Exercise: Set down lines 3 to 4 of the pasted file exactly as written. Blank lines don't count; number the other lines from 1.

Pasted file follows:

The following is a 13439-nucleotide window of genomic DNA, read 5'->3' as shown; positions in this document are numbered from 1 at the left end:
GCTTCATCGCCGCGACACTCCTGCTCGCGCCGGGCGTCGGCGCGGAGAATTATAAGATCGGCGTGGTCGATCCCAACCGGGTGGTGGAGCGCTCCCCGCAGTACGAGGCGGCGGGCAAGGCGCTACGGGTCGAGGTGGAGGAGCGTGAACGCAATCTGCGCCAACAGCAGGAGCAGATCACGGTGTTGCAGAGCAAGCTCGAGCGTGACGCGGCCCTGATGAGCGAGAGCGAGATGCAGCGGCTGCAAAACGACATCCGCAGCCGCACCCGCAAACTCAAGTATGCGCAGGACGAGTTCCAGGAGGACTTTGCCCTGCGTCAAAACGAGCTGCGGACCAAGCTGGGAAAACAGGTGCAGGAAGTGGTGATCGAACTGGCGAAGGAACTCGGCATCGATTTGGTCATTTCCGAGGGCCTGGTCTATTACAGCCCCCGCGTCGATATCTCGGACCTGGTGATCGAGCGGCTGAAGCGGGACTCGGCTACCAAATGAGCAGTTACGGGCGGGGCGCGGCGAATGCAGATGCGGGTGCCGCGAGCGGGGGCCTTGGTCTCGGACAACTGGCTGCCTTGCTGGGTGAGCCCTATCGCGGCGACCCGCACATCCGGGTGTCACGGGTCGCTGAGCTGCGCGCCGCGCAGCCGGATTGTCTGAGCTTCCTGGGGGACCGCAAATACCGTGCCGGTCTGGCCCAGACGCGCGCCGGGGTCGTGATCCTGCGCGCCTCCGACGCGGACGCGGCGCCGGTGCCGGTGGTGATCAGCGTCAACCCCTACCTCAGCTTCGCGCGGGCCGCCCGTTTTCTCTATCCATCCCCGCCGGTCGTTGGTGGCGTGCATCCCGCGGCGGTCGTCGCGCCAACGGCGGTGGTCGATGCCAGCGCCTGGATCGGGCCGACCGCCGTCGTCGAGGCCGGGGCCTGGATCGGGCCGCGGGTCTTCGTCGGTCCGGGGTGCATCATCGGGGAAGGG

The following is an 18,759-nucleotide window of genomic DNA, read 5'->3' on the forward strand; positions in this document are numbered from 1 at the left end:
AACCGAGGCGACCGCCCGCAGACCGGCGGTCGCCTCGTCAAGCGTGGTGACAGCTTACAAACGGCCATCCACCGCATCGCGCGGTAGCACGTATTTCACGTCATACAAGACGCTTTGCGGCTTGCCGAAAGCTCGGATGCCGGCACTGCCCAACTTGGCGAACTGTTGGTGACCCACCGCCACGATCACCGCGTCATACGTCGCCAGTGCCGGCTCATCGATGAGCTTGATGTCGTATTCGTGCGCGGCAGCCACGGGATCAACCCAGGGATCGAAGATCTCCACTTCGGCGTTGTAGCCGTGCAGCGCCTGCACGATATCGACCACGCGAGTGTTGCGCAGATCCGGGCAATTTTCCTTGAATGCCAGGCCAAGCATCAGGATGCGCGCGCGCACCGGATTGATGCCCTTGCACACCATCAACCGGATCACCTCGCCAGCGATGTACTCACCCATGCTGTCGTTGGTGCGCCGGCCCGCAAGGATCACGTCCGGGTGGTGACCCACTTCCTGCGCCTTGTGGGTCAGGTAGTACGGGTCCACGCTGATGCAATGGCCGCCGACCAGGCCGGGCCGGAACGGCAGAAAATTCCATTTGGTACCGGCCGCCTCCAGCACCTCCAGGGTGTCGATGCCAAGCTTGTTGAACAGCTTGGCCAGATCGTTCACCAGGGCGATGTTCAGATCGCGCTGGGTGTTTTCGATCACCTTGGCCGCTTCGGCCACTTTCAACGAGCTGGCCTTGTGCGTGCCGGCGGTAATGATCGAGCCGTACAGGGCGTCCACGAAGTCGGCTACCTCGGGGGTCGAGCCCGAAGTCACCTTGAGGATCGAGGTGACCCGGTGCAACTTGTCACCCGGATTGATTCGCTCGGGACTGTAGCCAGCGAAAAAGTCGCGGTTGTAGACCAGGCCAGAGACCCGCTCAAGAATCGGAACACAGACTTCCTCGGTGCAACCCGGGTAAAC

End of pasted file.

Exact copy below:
The following is an 18,759-nucleotide window of genomic DNA, read 5'->3' on the forward strand; positions in this document are numbered from 1 at the left end:
AACCGAGGCGACCGCCCGCAGACCGGCGGTCGCCTCGTCAAGCGTGGTGACAGCTTACAAACGGCCATCCACCGCATCGCGCGGTAGCACGTATTTCACGTCATACAAGACGCTTTGCGGCTTGCCGAAAGCTCGGATGCCGGCACTGCCCAACTTGGCGAACTGTTGGTGACCCACCGCCACGATCACCGCGTCATACGTCGCCAGTGCCGGCTCATCGATGAGCTTGATGTCGTATTCGTGCGCGGCAGCCACGGGATCAACCCAGGGATCGAAGATCTCCACTTCGGCGTTGTAGCCGTGCAGCGCCTGCACGATATCGACCACGCGAGTGTTGCGCAGATCCGGGCAATTTTCCTTGAATGCCAGGCCAAGCATCAGGATGCGCGCGCGCACCGGATTGATGCCCTTGCACACCATCAACCGGATCACCTCGCCAGCGATGTACTCACCCATGCTGTCGTTGGTGCGCCGGCCCGCAAGGATCACGTCCGGGTGGTGACCCACTTCCTGCGCCTTGTGGGTCAGGTAGTACGGGTCCACGCTGATGCAATGGCCGCCGACCAGGCCGGGCCGGAACGGCAGAAAATTCCATTTGGTACCGGCCGCCTCCAGCACCTCCAGGGTGTCGATGCCAAGCTTGTTGAACAGCTTGGCCAGATCGTTCACCAGGGCGATGTTCAGATCGCGCTGGGTGTTTTCGATCACCTTGGCCGCTTCGGCCACTTTCAACGAGCTGGCCTTGTGCGTGCCGGCGGTAATGATCGAGCCGTACAGGGCGTCCACGAAGTCGGCTACCTCGGGGGTCGAGCCCGAAGTCACCTTGAGGATCGAGGTGACCCGGTGCAACTTGTCACCCGGATTGATTCGCTCGGGACTGTAGCCAGCGAAAAAGTCGCGGTTGTAGACCAGGCCAGAGACCCGCTCAAGAATCGGAACACAGACTTCCTCGGTGCAACCCGGGTAAAC